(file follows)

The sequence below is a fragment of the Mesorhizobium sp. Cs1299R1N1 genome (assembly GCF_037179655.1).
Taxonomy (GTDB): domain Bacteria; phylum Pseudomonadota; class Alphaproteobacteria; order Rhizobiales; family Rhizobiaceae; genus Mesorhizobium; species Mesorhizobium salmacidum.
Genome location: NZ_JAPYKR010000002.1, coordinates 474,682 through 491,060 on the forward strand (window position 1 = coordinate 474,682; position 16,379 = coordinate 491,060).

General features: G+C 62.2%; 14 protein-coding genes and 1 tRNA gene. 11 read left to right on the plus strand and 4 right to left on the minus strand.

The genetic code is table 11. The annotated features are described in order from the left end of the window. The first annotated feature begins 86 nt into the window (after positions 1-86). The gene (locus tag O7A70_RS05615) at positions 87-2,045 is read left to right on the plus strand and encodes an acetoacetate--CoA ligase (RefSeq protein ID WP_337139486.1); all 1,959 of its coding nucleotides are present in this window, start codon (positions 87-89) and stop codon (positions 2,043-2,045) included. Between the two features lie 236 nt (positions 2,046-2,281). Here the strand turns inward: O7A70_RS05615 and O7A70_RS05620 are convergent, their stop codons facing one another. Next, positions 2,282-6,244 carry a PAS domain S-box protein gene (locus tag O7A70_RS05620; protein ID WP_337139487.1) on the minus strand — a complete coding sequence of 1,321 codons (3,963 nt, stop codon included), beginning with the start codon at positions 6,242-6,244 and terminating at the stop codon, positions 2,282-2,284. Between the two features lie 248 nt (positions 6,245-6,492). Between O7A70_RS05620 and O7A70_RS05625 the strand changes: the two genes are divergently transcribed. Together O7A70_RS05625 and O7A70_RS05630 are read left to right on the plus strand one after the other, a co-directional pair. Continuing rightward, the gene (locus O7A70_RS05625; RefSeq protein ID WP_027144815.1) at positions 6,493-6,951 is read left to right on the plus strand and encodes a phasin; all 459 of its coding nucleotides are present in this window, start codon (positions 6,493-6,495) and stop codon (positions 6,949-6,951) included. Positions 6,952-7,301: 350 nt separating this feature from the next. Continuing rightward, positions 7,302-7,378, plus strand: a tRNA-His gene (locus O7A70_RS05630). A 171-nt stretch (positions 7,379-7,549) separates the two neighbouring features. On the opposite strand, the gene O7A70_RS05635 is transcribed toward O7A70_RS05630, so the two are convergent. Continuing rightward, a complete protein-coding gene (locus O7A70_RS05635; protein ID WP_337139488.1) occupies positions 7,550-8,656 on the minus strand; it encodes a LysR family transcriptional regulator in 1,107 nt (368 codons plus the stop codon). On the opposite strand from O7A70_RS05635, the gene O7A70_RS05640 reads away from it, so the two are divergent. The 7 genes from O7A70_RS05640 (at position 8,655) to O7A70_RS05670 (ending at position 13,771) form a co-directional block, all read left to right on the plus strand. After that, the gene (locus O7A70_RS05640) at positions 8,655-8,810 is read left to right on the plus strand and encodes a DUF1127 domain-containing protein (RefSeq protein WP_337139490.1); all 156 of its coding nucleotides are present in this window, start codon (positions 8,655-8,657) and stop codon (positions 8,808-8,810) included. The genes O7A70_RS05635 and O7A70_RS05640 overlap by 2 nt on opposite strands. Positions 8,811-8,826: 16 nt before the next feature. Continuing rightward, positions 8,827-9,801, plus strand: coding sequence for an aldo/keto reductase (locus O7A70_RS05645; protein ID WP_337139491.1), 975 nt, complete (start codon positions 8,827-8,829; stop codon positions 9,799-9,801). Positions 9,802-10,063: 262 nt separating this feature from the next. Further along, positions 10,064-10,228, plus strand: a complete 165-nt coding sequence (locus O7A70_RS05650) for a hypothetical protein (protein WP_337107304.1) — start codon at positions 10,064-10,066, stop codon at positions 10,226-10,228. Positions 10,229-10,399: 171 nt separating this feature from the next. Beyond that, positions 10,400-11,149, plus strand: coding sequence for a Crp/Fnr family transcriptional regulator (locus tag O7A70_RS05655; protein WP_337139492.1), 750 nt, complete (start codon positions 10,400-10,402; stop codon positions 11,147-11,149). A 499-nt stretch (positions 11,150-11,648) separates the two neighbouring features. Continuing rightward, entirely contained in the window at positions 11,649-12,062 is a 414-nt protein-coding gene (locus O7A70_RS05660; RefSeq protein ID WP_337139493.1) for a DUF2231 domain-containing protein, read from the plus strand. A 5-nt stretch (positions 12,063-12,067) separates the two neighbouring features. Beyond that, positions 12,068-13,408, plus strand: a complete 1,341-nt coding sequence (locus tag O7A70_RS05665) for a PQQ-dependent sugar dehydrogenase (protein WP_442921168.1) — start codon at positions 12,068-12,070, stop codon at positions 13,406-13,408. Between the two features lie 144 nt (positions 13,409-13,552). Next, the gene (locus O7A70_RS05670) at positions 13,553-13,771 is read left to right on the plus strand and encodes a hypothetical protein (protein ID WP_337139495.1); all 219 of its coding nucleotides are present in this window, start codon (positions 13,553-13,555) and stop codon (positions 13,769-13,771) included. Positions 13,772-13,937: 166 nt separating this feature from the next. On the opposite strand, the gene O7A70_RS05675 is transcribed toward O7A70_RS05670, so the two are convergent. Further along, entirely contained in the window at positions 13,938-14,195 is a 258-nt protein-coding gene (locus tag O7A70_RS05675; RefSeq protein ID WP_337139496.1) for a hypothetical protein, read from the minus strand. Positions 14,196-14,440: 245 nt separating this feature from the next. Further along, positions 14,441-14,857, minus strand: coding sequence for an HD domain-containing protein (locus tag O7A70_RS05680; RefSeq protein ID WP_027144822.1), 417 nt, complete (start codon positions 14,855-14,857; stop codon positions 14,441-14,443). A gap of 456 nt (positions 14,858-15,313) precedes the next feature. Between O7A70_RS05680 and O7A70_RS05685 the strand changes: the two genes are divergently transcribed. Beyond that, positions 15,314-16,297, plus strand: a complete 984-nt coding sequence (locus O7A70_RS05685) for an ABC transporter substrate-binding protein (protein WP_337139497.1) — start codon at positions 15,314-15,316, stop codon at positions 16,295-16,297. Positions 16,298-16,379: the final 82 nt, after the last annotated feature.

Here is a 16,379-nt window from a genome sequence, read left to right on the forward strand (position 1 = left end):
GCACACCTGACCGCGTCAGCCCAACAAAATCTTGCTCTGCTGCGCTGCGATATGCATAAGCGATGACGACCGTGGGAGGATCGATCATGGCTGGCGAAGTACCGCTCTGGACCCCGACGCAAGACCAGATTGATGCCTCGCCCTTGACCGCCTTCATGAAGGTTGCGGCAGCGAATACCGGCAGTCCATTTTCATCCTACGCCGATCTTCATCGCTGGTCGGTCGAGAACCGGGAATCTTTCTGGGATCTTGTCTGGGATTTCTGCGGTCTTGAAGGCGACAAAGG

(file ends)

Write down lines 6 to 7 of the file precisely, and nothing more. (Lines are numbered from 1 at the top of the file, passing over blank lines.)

Here is a 16,379-nt window from a genome sequence, read left to right on the forward strand (position 1 = left end):
GCACACCTGACCGCGTCAGCCCAACAAAATCTTGCTCTGCTGCGCTGCGATATGCATAAGCGATGACGACCGTGGGAGGATCGATCATGGCTGGCGAAGTACCGCTCTGGACCCCGACGCAAGACCAGATTGATGCCTCGCCCTTGACCGCCTTCATGAAGGTTGCGGCAGCGAATACCGGCAGTCCATTTTCATCCTACGCCGATCTTCATCGCTGGTCGGTCGAGAACCGGGAATCTTTCTGGGATCTTGTCTGGGATTTCTGCGGTCTTGAAGGCGACAAAGG